That said, it’ll take some effort, and I won’t be looking so good while wearing it. Raw Elements, though solid sun protection, is no beautifier and you don’t just slap it on. In fact, it can be pretty hard to apply. The directions say to rub the stick wherever the sun will shine, and enjoy lasting protection. In theory, great; in practice, it’s like drawing on your skin with a crayon. Eco stick is quite dry and dense, and it’s difficult to get a sufficient, let alone even, coating. And while a stick doesn’t exactly lend itself to assessing the recommended “one shot glass” serving size, you’ll know whether you’re getting it on or not, and I promise you, you’re not. It applied well enough to harder areas, such as my shoulders, neck and forehead, but it just barely skidded across my softer, more malleable facial skin - and even yanked it in ways that I’m sure weren’t anti-aging. And if you like a product that moisturizes as it protects, Raw Elements can’t help you there. Like most zinc-based products, it leaves a whitish coating, which, if you’re lighter-skinned like me, is not terrible. I’ve had some horrible encounters with products that left me looking like the ghost of an albino who died of hypothermia; whereas, Eco Stick just dimmed my golden glow (which I recreated with pressed powder and a peachy blush).
For darker-skinned readers wondering what it will do to your complexion, I test-drove Eco Stick on my dad, a beautiful, South Asian Indian man with mahogany skin that shines like, yes, polished wood (and all I got were the eyebrows). He’s anti-sunblock because he doesn’t want to look chalky and he fears the contamination of chemical-based products. But when I told him it was organic and in the name of a “writing job,” he agreed to be my model. He was pleased to note that it wasn’t greasy and that it didn’t irritate his skin. Unfortunately, it did leave a dulling and more obvious haze of zinc, though not the conspicuous chalk storm that other products leave behind. Powder or foundation may lessen the whitening effect.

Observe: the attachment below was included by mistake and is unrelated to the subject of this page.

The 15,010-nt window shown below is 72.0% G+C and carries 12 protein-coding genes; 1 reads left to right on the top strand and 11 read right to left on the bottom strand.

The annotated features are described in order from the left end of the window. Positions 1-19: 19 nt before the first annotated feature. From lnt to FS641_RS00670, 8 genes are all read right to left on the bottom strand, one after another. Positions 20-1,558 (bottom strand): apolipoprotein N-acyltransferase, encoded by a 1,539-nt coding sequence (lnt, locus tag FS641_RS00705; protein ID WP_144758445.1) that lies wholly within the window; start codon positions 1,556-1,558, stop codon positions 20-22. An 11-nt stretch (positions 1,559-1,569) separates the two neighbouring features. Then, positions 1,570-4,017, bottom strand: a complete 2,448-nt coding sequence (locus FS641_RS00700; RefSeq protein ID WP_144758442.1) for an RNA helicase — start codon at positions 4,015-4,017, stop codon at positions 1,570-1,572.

Ultimately, Raw Elements is not my cosmetic one and only, but I do think it has a place in my life. So instead of lamenting its flaws, I’m working around them. My biggest issue was the sticky application situation and I’ve discovered a couple of ways to finesse it. One is to scrape off pieces of Eco Stick and then warm them in your hands. You’ve got to warm them for a while, but doing so achieves a smoother (though by no means liquid) application and allows you to apply enough for adequate protection. I’ve also experimented with applying it on top of another product, including Oil of Olay and Neutrogena sunblocks (I know, this kind of defeats the purpose, but the layers were thin). Best was a light layer of coconut oil, which allowed it to glide smoothly across my face and neck, but I imagine this is hardly ideal for most users, especially men who likely won’t be cutting the shine with powder. While it is arguable that layering could dilute the sun protection, I think this lubricant-base-coat approach actually gets more of the Eco Stick on your skin; plus, 22.5% is a whole lot of zinc – there’s probably a bit of wiggle room.
I recommend this product for outdoor enthusiasts whose priority is healthy skincare. You may struggle a bit to figure out how to use it and you’ll likely require compensatory makeup, but once you find a method that works, you’ll get lasting protection that won’t irritate your skin or the environment. And if the philosophy, but not the stick, appeal to you, Raw Elements also offers lotions, which I fully intend to try.
Ingredients: Zinc Oxide 22.75%, Organic Sunflower Oil, Organic Green Tea, Organic Black Tea, Organic Hemp Seed Oil, Organic Cocoa Butter, All Natural Mango Butter, Organic Beeswax, All Natural Candelilla Wax, All Natural Rosemary Oil Extract, All Natural Vitamin E
*All Ingredients marked organic are USDA Certified Organic